The Dictatorship of the Popes


  • Paper presented at the 2007 EPCS Conference, Amsterdam, at the UCSIA Workshop on “The Political Economy of Theocracy”, at a Lunch Seminar of the Department of History, Università Roma Tre and at the meetings of the Public Choice Society. We would like to thank the participants in those seminars and especially Alberto Aubert, Geoffrey Brennan, Mario De Nonno, Emma Galli, Leopoldo Nuti, Frederic L. Pryor and Renato Moro, as well as anonymous referees for helpful comments on previous versions of this paper.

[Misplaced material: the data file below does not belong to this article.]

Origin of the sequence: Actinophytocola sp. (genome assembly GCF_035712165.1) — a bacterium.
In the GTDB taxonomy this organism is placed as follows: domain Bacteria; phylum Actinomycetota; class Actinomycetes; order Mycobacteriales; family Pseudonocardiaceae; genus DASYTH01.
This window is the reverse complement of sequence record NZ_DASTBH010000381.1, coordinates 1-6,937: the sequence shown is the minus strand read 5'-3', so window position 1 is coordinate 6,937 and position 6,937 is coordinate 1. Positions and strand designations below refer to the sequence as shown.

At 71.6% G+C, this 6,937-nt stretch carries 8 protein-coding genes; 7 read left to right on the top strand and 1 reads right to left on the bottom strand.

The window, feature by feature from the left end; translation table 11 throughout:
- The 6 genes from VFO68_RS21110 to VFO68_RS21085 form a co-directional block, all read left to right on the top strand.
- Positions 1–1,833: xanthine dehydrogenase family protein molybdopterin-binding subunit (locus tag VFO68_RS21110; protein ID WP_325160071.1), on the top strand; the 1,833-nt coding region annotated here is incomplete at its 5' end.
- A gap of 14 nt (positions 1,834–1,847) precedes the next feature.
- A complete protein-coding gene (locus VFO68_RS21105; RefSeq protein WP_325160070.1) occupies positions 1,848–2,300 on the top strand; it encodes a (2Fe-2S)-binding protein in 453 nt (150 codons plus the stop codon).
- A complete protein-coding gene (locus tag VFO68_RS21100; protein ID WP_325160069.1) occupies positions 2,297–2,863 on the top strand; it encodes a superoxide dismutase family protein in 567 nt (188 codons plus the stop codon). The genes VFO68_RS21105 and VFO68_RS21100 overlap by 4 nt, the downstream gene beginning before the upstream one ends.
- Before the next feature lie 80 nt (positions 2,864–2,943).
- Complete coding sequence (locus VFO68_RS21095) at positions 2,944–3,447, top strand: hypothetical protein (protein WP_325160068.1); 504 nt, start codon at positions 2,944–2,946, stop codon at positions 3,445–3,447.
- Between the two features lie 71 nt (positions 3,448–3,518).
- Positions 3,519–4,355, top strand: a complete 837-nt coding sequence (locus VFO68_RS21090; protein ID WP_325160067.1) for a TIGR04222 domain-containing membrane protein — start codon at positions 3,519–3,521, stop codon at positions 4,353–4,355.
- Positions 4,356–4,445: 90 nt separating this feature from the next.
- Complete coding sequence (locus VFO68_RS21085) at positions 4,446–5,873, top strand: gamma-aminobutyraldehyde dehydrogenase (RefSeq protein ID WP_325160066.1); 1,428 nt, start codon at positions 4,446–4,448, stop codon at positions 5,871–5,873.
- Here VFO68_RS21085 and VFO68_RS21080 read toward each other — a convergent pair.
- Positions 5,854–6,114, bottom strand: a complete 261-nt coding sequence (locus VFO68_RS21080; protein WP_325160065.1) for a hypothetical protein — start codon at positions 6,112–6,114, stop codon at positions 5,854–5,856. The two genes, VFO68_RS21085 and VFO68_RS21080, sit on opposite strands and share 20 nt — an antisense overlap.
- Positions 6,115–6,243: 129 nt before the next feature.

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This paper takes the view that theocracies are essentially a form of dictatorship and verifies whether this interpretation is empirically supported when applied to the longest lasting example of theocracy, the temporal power of the Popes. The length of its record and the many historical shocks it had to face reveal information about the incentives and constraints that characterize it. We use this information to test some of the predictions of a theory of dictatorship about the durability of, and the source of opposition to the various regimes on data about the Papacy. The results appear to support the theory.